Pubdate: Thu, 28 Oct 2010
Source: Redlands Daily Facts (CA)
Copyright: 2010 Los Angeles Newspaper group
Author: Arthur G. Svenson
Note: Arthur G. Svenson is the David Boies Professor of Government at 
the University of Redlands.
Bookmark: (Opinion)


In the debate over the wisdom of legalizing marijuana for fun and
profit, too little has thus far been said about the constitutionality
of Proposition 19 should it become California law; moreover, what
would remain of that law in an inevitable challenge before the United
States Supreme Court is an elephant in the kitchen about which
California voters seem unaware.

Assume Proposition 19 passes and for reasons advanced by proponents of
the measure, namely that every third American has used marijuana, and
that its popularity is a function of marijuana's relatively harmless
effects, making its recreational legalization less problematic than
"alcohol or cigarettes, which are both legal for adult

The legalization of commercial marijuana offers an even more
compelling reason to "just say yes" to Proposition 19 given its
promise of "potential increased tax and fee revenues in the hundreds
of millions of dollars annually and potential correctional savings of
several tens of millions of dollars annually."

The mantra of Proposition 19 proponents is "no legalization without
taxation," generating, as a consequence, new revenue streams to fund
what matters most - "jobs, health care, schools and libraries, roads
and more."

Could Proposition 19 be challenged on constitutional grounds, and if
so, what would be left standing after the Supreme Court passed
judgment on it?

California was the first state not only to criminalize marijuana, but
to legalize it for medical purposes. No court of last resort, it must
be said, has held that California law lifting criminal sanctions on
medical marijuana for seriously ill Californians, their physicians and
caregivers, is preempted by the federal law that imposes criminal
sanctions on marijuana use for any purpose, and this is so for reasons
not readily apparent.

California's Compassionate Use Act that immunizes medical marijuana
from its criminal code authorizes no behavior that federal law can
preempt. Thus, while marijuana use for any reason remains a federal
crime, a decision by a sovereign state not to act to impose a criminal
penalty on medical marijuana means that no state-federal conflict
exists, rendering federal preemption of medical marijuana impossible.

Precisely the same constitutional logic would apply to a California
law that lifts criminal sanctions against recreational use of
marijuana. Legally speaking, the distinction between recreational and
medical use of marijuana would amount to a distinction without a
constitutional difference.

The practical difference, on the other hand, would be enormous since
every third Californian could be arrested for felonious federal
behavior. Then, again, since President Barack Obama's Justice
Department has established a policy not to prosecute "individuals
whose actions are in clear and unambiguous compliance with existing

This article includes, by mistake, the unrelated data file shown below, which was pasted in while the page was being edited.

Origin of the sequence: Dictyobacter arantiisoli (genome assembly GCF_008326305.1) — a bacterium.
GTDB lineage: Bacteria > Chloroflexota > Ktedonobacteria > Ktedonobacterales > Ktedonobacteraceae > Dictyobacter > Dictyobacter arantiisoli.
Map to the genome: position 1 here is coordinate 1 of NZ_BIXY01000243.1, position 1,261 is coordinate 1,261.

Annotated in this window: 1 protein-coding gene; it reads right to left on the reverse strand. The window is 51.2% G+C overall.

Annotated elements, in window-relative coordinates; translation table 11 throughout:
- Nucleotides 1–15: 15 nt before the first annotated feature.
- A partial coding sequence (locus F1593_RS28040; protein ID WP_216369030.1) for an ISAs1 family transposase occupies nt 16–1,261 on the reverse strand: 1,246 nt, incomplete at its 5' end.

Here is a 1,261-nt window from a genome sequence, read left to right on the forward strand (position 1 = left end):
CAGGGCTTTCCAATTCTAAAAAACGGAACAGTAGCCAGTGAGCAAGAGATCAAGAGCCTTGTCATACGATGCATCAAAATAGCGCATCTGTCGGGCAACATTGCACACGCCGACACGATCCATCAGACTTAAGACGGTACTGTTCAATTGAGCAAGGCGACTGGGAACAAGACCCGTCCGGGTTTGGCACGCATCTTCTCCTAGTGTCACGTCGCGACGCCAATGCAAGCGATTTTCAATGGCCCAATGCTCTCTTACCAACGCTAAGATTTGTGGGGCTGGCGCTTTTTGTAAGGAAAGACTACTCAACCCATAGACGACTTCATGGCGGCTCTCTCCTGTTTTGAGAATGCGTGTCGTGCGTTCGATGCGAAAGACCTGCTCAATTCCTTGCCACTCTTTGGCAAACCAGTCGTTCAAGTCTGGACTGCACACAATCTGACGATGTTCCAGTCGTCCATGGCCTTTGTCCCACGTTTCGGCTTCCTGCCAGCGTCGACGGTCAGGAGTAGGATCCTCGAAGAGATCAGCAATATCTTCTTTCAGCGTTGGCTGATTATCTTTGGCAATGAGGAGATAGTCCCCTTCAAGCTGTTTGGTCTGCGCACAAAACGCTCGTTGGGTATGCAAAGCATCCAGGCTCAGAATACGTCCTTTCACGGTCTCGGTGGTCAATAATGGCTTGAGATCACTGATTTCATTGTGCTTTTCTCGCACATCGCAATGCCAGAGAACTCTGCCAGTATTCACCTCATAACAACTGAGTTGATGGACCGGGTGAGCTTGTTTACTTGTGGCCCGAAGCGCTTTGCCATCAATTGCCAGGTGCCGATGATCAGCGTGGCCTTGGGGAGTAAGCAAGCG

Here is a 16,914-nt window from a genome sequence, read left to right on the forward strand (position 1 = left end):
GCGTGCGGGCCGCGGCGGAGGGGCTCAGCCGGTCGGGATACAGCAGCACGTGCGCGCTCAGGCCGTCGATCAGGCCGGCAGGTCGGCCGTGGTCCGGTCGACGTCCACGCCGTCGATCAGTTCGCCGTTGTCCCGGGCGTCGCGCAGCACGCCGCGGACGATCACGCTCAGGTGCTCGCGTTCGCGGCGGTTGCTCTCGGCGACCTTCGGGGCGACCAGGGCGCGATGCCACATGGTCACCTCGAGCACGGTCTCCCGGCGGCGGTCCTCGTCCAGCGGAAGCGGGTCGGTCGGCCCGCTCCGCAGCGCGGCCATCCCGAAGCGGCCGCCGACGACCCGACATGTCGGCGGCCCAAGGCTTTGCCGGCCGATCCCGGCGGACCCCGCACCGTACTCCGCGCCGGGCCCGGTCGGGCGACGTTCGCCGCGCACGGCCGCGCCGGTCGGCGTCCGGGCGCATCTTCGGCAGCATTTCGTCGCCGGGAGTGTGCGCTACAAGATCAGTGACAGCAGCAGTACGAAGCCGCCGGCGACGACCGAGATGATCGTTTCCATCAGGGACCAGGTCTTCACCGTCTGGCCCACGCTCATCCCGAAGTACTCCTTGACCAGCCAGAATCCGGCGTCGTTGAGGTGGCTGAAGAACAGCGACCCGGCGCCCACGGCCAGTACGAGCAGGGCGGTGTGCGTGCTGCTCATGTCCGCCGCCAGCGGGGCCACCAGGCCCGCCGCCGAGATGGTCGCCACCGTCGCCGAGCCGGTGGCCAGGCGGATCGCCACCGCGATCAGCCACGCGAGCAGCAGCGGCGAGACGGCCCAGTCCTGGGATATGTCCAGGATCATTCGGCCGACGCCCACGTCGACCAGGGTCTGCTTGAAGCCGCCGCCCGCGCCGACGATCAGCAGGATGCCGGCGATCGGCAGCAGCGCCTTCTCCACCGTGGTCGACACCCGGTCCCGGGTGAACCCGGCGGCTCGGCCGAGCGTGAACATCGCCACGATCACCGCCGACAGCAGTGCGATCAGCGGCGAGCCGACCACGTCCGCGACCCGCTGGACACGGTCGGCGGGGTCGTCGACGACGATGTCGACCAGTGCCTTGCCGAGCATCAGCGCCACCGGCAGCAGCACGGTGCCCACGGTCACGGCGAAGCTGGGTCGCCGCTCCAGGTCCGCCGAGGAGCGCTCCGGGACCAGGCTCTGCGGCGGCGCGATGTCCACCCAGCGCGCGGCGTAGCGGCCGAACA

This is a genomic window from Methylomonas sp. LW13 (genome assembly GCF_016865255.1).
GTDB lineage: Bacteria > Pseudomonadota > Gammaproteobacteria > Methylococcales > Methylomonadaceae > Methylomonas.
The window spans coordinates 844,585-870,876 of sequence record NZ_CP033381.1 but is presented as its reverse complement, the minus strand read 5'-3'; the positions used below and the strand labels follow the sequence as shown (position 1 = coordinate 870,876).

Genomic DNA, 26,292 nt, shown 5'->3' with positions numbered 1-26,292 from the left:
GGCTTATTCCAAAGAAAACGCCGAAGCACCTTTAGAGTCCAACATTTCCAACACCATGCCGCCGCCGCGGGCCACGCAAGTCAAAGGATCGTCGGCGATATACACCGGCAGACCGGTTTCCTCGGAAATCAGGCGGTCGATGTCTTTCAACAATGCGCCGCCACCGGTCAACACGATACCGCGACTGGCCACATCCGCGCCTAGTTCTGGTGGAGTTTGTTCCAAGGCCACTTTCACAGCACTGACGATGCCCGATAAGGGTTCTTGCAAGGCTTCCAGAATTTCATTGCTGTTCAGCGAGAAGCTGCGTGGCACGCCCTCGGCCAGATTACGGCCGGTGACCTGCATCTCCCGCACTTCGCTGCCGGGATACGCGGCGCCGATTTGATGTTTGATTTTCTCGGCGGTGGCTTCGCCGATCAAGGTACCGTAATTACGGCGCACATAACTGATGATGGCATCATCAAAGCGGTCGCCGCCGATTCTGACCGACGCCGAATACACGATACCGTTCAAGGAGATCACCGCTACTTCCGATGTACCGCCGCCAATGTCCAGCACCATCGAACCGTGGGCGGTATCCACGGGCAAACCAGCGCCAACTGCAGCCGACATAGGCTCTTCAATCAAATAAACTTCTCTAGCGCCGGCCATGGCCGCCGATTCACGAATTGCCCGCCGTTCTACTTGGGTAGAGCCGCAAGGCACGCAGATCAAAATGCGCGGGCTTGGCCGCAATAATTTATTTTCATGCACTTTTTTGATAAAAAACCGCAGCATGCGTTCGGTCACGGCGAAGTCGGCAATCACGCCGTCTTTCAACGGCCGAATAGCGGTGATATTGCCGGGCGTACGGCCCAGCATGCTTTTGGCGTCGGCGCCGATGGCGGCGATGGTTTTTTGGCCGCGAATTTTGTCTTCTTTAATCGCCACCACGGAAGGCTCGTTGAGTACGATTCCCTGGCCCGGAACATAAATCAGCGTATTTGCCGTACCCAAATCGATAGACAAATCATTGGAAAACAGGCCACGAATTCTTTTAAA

state laws providing for the medical use of marijuana" because federal
enforcement resources are insufficient to police the large number of
offenders, surely the imbalance between federal resources and
potential California targets would be hopelessly exaggerated if
marijuana for fun violates no part of the state criminal code.

Consider, though, the constitutional conflict between federal law and
the legalization of marijuana for commercial gain. Proposition 19
would authorize local governments to raise revenue from a tax imposed
on a banned federal substance - another first for the Golden State.

One might wonder why Californians would buy marijuana otherwise so
easily cultivated in one's backyard. One might wonder, too, about the
projected revenue estimates from buying and selling marijuana since
competition among the state's 475+ local governments to attract
cannabusinesses would drive tax rates down along with revenue-raising

But one need not wonder about the Supreme Court's constitutional take
on a California law that taxes a federally banned substance. If a
local government imposes a tax on marijuana and a subsequent penalty
for not paying that tax, federal and state law would require
conflicting behavior: Not paying the state tax is evidence that state
law has been violated, but paying the tax is evidence that federal law
has been violated.

Thus, since state and federal law require conflicting behavior, and
since federal law governing controlled substances is made in pursuance
of the Constitution and is, therefore, the supreme law of the land,
the Supreme Court would void the "for profit" element of Proposition
19, leaving undisturbed private consumption of marijuana "for fun."

The elephant in the kitchen of California voters? If there is any
truth to the claim that for every dollar raised from alcohol and
tobacco taxes, nearly $9 are spent to repair the carnage of abuse,
adding yet another intoxicant to the mix could compound already
staggering social and financial costs.

But voiding the legalization of marijuana for commercial purposes
would leave the state with no new revenues for existing problems - not
the promise of Proposition 19, and - worse - no new money for new
problems linked to recreational abuse of marijuana - a nightmare
consequence of the inevitable application of the constitutional
principle of federal preemption.
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MAP posted-by: Richard Lake